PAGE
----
- Feb 16, 2019 About the Conference
- Feb 16, 2019 Keynote: john a. powell
- Feb 16, 2019 Closing Keynote: Melissa Harris-Perry
- Feb 16, 2019 Featured Speakers
- Feb 16, 2019 Featured Panels
- Feb 17, 2019 Featured Breakouts
- Feb 17, 2019 Full Agenda
- Feb 17, 2019 Speakers for Othering & Belonging 2017
- Mar 1, 2019 Breakout Sessions
Shakti Butler, PhD, (emcee) is Founder and President of World Trust Educational Services, a non-profit transformative educational organization. Rooted in love and justice, World Trust produces films, curricula, workshops and programs that are catalysts for institutional, structural and cultural change. Shakti is an inspirational facilitator, trainer and lecturer who is sought after by schools, universities, public and private organizations, and faith- based institutions. Dr. Butler has produced four documentaries: The Way Home; Mirrors of Privilege: Making Whiteness Visible; Light in the Shadows and Cracking the Codes: The System of Racial Inequity. These films form the core of World Trust’s teaching tools, and have experienced increased exposure—23 million views of one clip alone—generating national dialogue and critical thinking that is impacting institutions and communities across the country. Most recently, Dr. Butler served as diversity consultant and advisor on the Disney animated film, Zootopia, which focuses on challenging bias and systemic inequity. Shakti’s work incorporates whole body learning through stories, art, movement and dialogue. Her current film/dialogue project, Healing Justice: Cultivating a World of Belonging, is intended to popularize a national conversation about justice, responsibility and healing.
Zahra Billoo is a civil rights attorney and the executive director of the San Francisco Bay Area chapter of the Council on American Islamic Relations. Most recently Zahra spoke at the Women’s March on Washington and sued Donald Trump to challenge his “Muslim Ban” Executive Orders. Zahra is frequently facilitating trainings and workshops as a part of CAIR’s grassroots efforts to empower the American Muslim community and build bridges with allies on civil rights issues. She provides direct legal services for victims of law enforcement targeting and Islamophobia. Zahra has been highlighted in media outlets including the Christian Science Monitor, MSNBC, and National Public Radio. Zahra received the 2017 Human Rights Award from the Society of American Law Teachers, the 2014 Unsung Hero Award from the Nationals Lawyers Guild Bay Area, and the 2013 Trailblazer Award from the South Asian Bar Association of Northern California.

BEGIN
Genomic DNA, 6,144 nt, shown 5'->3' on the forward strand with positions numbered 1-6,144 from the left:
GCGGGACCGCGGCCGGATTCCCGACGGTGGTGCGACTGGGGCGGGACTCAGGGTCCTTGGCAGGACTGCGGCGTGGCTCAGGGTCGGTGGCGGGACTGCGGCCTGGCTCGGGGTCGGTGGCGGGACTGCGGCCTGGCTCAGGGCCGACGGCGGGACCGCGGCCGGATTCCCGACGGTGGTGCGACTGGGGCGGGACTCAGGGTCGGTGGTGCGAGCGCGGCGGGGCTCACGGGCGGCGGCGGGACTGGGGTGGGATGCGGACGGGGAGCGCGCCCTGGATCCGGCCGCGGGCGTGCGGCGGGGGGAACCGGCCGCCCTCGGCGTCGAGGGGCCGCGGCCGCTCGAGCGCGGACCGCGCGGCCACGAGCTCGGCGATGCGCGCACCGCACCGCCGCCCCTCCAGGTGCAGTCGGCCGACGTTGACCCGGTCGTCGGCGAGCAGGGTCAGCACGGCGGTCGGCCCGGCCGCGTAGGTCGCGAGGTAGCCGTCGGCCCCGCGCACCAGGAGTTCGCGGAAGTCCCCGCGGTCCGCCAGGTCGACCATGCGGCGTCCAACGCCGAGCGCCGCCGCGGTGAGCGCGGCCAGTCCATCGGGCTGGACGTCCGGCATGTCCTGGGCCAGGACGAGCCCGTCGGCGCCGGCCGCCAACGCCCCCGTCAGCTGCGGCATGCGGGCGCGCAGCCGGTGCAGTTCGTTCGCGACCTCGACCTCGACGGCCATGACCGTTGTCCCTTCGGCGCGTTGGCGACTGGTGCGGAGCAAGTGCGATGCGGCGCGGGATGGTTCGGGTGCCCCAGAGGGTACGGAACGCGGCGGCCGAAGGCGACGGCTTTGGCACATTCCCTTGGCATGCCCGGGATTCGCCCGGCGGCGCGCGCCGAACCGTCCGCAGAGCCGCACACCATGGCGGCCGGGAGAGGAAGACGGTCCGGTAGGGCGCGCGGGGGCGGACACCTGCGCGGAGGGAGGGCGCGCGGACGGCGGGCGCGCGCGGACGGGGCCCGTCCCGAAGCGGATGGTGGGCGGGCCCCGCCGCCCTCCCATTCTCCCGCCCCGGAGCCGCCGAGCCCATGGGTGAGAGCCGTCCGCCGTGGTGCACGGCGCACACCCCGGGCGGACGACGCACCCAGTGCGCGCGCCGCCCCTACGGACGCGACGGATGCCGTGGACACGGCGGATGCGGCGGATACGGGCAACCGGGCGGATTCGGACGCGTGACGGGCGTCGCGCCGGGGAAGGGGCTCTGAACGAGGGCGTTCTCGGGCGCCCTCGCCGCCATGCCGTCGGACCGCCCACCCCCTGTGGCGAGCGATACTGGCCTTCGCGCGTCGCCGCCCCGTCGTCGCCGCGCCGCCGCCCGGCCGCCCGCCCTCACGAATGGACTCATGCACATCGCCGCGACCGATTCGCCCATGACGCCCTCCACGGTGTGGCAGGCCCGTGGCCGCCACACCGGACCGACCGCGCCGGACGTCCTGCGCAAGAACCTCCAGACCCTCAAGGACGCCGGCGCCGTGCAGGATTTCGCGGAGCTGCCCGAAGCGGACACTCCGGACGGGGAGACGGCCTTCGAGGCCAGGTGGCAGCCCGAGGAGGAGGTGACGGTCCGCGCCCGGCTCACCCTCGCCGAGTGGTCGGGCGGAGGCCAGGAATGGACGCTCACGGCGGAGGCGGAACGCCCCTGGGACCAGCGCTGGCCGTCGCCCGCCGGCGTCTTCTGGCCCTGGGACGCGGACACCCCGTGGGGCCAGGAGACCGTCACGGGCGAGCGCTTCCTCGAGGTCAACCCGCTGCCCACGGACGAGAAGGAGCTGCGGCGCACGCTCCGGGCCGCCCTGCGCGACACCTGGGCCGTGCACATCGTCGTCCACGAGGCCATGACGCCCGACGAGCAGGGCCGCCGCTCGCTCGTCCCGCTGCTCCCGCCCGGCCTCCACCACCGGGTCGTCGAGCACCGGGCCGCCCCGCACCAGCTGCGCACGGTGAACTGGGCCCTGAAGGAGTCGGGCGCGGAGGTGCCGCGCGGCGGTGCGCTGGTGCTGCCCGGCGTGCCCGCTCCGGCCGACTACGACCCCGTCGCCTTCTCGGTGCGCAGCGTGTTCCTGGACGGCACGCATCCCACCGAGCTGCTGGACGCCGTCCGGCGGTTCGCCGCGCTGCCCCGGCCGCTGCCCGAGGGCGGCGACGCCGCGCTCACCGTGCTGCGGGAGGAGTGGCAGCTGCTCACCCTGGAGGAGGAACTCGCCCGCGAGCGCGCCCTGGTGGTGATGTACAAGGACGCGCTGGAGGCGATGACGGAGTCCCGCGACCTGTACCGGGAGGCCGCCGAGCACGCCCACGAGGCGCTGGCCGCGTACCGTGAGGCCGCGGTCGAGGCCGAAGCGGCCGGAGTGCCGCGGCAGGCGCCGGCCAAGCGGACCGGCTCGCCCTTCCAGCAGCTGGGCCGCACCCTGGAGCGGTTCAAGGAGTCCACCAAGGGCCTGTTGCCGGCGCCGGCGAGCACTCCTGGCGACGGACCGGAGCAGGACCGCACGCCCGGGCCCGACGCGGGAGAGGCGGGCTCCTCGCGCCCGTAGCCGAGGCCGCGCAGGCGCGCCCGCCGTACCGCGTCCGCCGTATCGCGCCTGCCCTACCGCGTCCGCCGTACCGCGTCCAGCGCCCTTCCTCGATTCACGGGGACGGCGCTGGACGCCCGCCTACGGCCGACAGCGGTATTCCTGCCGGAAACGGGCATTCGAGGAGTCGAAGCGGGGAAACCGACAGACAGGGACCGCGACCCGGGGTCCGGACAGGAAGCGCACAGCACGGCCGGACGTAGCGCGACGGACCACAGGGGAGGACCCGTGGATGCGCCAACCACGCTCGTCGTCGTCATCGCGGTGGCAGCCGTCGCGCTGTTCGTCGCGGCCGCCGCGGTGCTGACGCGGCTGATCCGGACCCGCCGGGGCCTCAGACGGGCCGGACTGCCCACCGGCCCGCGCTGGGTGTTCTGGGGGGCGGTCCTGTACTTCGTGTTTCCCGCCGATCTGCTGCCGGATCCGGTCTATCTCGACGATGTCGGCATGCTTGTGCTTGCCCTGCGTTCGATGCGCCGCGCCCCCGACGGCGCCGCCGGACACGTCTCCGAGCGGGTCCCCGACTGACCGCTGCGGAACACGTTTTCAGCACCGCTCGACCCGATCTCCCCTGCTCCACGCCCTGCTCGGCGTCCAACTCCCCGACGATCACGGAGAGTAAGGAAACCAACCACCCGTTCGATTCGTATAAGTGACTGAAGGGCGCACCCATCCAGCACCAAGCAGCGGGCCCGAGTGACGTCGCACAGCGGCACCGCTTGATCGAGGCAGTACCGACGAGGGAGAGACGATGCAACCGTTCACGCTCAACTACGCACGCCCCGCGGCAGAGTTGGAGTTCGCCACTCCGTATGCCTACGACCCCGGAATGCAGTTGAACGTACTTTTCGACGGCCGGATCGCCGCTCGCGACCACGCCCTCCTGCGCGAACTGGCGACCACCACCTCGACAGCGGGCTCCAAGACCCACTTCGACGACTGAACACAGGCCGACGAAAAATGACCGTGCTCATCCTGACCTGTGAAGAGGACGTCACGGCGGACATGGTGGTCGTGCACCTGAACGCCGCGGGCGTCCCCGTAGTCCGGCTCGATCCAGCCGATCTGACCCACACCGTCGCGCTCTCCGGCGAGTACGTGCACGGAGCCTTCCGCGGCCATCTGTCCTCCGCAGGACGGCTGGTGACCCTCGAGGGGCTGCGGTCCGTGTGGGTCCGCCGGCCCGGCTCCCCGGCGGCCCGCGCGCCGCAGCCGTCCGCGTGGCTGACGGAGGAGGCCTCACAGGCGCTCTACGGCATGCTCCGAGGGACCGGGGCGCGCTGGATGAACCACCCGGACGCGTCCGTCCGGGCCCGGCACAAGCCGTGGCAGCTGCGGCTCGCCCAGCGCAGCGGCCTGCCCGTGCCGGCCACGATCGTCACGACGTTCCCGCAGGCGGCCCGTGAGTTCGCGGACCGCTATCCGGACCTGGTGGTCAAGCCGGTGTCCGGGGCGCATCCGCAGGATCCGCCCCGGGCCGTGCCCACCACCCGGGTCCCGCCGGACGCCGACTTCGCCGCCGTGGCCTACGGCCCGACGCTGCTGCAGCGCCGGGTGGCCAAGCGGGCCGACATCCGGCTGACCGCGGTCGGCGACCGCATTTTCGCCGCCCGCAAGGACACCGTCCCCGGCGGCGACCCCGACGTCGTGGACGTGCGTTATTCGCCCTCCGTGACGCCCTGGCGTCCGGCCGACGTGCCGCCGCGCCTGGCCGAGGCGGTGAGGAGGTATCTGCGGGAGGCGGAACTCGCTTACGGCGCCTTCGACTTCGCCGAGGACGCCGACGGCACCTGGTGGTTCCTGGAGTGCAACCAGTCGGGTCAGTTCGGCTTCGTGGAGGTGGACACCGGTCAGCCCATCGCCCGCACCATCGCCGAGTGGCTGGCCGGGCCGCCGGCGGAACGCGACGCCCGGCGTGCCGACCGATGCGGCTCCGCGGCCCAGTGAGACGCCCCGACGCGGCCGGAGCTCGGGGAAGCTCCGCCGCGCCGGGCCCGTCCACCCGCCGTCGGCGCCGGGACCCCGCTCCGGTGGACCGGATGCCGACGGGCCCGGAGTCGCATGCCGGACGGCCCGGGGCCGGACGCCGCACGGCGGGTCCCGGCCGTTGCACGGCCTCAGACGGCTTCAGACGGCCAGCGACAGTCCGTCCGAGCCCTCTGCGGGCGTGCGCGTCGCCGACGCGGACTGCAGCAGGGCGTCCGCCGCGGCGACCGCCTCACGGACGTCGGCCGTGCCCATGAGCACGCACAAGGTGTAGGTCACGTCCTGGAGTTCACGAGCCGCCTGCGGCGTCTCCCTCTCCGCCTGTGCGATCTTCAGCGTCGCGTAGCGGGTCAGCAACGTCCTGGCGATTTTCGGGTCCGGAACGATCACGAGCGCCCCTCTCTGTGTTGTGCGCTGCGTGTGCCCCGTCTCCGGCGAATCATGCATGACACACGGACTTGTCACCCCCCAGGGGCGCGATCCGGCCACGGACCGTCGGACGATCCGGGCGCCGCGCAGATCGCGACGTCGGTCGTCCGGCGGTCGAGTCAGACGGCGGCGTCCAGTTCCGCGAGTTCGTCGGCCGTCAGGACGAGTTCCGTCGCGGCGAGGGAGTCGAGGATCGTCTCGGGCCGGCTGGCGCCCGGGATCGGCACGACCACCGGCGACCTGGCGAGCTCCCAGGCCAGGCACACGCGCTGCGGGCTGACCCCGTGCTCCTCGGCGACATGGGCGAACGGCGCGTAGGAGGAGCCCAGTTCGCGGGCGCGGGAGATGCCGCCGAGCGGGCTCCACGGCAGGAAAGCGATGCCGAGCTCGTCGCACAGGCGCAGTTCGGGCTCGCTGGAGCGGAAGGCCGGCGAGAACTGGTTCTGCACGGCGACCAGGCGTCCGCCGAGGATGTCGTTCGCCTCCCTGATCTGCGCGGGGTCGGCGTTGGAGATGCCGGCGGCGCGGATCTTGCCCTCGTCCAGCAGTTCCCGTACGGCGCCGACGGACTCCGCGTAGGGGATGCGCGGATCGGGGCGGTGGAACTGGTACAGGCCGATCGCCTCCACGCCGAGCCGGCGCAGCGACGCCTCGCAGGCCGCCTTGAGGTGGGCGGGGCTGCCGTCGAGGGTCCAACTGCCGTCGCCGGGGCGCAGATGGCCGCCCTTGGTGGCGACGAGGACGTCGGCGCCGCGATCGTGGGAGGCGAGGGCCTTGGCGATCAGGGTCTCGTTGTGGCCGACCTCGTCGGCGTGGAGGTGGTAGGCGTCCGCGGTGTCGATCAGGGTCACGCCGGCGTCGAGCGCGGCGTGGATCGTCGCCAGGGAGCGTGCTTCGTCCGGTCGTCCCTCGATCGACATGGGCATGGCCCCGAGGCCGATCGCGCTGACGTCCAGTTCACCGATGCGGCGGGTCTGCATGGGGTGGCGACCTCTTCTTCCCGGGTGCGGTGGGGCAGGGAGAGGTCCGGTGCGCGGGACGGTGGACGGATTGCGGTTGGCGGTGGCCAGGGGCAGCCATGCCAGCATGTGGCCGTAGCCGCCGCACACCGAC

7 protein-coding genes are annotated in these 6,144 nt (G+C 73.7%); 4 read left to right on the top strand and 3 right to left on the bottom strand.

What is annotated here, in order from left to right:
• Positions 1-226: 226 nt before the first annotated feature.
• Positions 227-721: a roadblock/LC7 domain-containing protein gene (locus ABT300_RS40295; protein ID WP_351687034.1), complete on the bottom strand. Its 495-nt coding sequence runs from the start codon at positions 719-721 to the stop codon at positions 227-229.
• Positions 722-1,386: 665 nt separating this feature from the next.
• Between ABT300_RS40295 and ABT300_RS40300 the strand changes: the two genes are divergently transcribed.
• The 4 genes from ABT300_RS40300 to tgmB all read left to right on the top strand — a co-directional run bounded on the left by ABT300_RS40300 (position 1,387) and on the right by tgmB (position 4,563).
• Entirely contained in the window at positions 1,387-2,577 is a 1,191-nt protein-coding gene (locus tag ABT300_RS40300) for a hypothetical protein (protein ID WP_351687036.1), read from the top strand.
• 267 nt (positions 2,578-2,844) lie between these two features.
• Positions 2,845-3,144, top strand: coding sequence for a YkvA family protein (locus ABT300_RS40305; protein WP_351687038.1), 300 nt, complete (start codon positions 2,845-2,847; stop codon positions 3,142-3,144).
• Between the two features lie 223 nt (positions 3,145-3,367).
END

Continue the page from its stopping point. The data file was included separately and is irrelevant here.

Jeff Chang is the Executive Director of the Institute for Diversity in the Arts at Stanford University. His books include Can't Stop Won't Stop: A History of the Hip-Hop Generation, Total Chaos: The Art and Aesthetics of Hip-Hop, Who We Be: The Colorization of America (published in paperback in January 2016 under the new title, Who We Be: A Cultural History of Race in Post Civil Rights America). His latest, We Gon' Be Alright: Notes On Race and Resegregation, was published in September 2016. His next book will be a biography of Bruce Lee.Jeff co-founded CultureStr/ke and ColorLines. He was named by The Utne Reader as one of "50 Visionaries Who Are Changing Your World" and by KQED as an Asian Pacific American Local Hero. He has been a USA Ford Fellow in Literature and the winner of the Asian American Literary Award.